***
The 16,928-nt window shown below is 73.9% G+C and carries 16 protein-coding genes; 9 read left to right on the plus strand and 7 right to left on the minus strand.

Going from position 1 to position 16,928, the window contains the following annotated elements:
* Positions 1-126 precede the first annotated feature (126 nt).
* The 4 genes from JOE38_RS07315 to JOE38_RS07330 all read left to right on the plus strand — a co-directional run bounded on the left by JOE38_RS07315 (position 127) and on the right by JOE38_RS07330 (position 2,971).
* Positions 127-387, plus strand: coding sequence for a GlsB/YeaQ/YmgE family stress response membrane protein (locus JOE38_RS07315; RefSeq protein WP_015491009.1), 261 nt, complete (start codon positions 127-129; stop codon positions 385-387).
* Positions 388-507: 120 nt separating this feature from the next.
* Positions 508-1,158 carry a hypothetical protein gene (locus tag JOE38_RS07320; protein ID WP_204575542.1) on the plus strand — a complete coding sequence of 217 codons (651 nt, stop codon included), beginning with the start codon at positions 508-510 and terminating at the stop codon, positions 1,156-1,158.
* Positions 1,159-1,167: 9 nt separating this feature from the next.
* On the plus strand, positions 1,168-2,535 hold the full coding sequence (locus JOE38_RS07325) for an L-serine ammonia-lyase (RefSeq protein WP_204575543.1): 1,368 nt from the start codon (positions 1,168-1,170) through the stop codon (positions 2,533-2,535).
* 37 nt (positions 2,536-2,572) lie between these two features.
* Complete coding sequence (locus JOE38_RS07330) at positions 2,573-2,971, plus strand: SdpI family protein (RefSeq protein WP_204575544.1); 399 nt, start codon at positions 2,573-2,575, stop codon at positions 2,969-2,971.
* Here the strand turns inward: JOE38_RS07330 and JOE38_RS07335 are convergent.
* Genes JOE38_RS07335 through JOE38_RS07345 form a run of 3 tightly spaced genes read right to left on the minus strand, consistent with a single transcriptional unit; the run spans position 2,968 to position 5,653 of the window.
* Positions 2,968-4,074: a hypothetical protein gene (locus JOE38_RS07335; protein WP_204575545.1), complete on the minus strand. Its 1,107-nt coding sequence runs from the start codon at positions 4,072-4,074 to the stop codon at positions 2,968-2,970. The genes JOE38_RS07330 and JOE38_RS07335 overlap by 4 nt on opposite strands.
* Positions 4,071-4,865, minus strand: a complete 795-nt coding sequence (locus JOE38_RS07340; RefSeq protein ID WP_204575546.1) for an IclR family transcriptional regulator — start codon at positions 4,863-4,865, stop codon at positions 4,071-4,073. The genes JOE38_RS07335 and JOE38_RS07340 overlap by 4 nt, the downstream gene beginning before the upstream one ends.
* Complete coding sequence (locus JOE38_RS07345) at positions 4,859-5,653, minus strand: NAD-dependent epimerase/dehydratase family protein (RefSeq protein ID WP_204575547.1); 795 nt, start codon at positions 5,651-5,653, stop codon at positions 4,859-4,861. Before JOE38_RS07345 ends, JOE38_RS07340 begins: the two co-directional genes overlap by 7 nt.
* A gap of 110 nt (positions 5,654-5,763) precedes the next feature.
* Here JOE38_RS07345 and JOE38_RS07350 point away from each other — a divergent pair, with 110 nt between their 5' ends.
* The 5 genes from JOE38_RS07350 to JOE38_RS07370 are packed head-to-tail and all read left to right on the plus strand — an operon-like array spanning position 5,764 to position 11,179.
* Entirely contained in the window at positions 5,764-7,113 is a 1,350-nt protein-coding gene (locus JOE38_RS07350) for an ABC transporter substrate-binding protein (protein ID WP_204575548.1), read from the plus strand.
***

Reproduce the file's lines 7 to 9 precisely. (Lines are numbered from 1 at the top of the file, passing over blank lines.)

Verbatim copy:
* Positions 508-1,158 carry a hypothetical protein gene (locus tag JOE38_RS07320; protein ID WP_204575542.1) on the plus strand — a complete coding sequence of 217 codons (651 nt, stop codon included), beginning with the start codon at positions 508-510 and terminating at the stop codon, positions 1,156-1,158.
* Positions 1,159-1,167: 9 nt separating this feature from the next.
* On the plus strand, positions 1,168-2,535 hold the full coding sequence (locus JOE38_RS07325) for an L-serine ammonia-lyase (RefSeq protein WP_204575543.1): 1,368 nt from the start codon (positions 1,168-1,170) through the stop codon (positions 2,533-2,535).